A capacitor holds its charge when the battery is removed because there is no longer a closed circuit to allow electrons to move to balance the charge out.
You can think of it with water analogies. You have a pump (battery), tubes (wire), stopcock valves (to simulate opening the circuit), and a rubber membrane that flexes when water on one side of the membrane is at a higher pressure than the other side (capacitor).
To begin the valves are open and the pump creates pressure (voltage) on one side of the closed loop. That pressure difference causes the rubber membrane to flex. Close both valves and then remove the pump from the loop. Once the valves close, the pressure on each side of the membrane remains the same whether or not the pump is attached. The rubber membrane will therefore be in a flexed state. The energy storage of a capacitor is equivalent to the energy stored by the rubber in a stretched state. If one were to open both valves after this, it would spurt out a bit of water at pressure until the rubber membrane relaxes.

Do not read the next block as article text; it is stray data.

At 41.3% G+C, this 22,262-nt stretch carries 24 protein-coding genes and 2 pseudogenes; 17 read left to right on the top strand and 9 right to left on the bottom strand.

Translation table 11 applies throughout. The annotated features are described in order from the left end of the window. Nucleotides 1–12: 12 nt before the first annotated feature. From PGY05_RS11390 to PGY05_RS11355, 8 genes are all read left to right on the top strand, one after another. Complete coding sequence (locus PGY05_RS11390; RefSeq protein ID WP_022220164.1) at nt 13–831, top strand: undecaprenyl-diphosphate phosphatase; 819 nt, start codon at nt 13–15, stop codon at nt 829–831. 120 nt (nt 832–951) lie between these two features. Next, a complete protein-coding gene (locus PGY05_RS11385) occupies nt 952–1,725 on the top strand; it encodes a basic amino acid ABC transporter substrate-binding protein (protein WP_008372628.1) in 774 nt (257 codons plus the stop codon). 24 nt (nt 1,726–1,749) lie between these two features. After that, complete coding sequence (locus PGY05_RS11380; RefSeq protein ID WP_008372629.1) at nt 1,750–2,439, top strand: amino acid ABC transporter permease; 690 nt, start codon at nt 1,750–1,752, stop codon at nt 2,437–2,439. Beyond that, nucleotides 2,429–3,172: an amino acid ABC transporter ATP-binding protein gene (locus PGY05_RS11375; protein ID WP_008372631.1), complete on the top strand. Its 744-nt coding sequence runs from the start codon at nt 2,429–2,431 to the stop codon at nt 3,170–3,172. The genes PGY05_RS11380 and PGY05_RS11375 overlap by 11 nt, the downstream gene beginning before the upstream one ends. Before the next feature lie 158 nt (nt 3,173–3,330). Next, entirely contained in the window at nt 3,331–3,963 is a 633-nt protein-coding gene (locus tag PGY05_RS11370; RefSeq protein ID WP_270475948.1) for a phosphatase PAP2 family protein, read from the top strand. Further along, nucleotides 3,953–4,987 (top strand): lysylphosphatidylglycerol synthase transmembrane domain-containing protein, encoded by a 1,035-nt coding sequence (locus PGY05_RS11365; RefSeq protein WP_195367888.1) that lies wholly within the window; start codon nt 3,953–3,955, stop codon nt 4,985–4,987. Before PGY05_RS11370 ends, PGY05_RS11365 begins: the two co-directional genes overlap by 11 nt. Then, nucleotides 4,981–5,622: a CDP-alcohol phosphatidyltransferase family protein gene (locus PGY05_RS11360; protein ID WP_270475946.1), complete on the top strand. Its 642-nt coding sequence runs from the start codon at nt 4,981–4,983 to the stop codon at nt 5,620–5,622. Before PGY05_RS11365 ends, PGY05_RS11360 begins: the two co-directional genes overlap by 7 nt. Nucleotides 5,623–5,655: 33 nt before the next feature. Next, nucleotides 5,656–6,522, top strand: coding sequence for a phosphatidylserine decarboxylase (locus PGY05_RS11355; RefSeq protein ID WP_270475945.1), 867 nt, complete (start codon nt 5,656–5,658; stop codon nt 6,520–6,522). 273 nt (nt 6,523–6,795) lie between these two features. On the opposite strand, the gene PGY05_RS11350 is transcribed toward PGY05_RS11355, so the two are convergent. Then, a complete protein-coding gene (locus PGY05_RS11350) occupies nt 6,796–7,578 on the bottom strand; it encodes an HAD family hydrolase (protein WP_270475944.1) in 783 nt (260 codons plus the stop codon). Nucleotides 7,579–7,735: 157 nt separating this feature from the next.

pump ---> valve ---> rubber membrane
^<--------- valve <--------
Specifically to the electrons in a capacitor issue, you have to remember that electrons are everywhere already. When the battery is connected, the entire wire from negative terminal to the negative plate of the capacitor is now at a single potential. That means all of those electrons are at the same "pressure". If you open the circuit, the extra electrons at the negative plate have the same pressure/voltage as the electrons in the wire that you just disconnected from the negative terminal of the battery. Since all of those electrons are at the same voltage, they balance each other out and have no desire to move away from the capacitor plate because then they'd be squeezed together even more in the wire.
The reason the water analogy works is because an open circuit isn't a tube without water waiting to be filled. It's a tube already full of water that has a stopcock on it preventing water from moving in either direction.